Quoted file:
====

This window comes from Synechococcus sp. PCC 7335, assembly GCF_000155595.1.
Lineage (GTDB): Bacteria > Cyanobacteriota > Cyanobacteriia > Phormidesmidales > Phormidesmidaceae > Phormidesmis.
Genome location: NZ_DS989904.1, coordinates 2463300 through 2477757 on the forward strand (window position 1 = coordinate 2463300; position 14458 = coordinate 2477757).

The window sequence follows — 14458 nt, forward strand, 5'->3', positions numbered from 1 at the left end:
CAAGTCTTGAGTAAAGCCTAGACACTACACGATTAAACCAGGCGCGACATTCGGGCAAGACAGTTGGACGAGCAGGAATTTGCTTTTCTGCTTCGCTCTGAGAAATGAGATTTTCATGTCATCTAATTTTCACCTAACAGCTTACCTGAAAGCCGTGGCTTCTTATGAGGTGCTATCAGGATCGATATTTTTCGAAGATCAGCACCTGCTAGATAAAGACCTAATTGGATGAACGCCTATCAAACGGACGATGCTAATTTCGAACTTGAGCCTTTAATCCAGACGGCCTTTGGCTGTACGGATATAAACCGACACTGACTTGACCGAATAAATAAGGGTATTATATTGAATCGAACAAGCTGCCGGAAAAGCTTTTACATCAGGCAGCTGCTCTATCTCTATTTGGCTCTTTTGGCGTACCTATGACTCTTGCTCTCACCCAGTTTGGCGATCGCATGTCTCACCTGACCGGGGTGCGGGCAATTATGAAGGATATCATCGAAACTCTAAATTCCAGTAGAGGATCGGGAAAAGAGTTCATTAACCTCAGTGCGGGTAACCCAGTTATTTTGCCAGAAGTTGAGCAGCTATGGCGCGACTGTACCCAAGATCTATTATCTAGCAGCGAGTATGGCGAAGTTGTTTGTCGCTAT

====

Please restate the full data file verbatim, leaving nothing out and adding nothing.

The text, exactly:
This window comes from Synechococcus sp. PCC 7335, assembly GCF_000155595.1.
Lineage (GTDB): Bacteria > Cyanobacteriota > Cyanobacteriia > Phormidesmidales > Phormidesmidaceae > Phormidesmis.
Genome location: NZ_DS989904.1, coordinates 2463300 through 2477757 on the forward strand (window position 1 = coordinate 2463300; position 14458 = coordinate 2477757).

The window sequence follows — 14458 nt, forward strand, 5'->3', positions numbered from 1 at the left end:
CAAGTCTTGAGTAAAGCCTAGACACTACACGATTAAACCAGGCGCGACATTCGGGCAAGACAGTTGGACGAGCAGGAATTTGCTTTTCTGCTTCGCTCTGAGAAATGAGATTTTCATGTCATCTAATTTTCACCTAACAGCTTACCTGAAAGCCGTGGCTTCTTATGAGGTGCTATCAGGATCGATATTTTTCGAAGATCAGCACCTGCTAGATAAAGACCTAATTGGATGAACGCCTATCAAACGGACGATGCTAATTTCGAACTTGAGCCTTTAATCCAGACGGCCTTTGGCTGTACGGATATAAACCGACACTGACTTGACCGAATAAATAAGGGTATTATATTGAATCGAACAAGCTGCCGGAAAAGCTTTTACATCAGGCAGCTGCTCTATCTCTATTTGGCTCTTTTGGCGTACCTATGACTCTTGCTCTCACCCAGTTTGGCGATCGCATGTCTCACCTGACCGGGGTGCGGGCAATTATGAAGGATATCATCGAAACTCTAAATTCCAGTAGAGGATCGGGAAAAGAGTTCATTAACCTCAGTGCGGGTAACCCAGTTATTTTGCCAGAAGTTGAGCAGCTATGGCGCGACTGTACCCAAGATCTATTATCTAGCAGCGAGTATGGCGAAGTTGTTTGTCGCTAT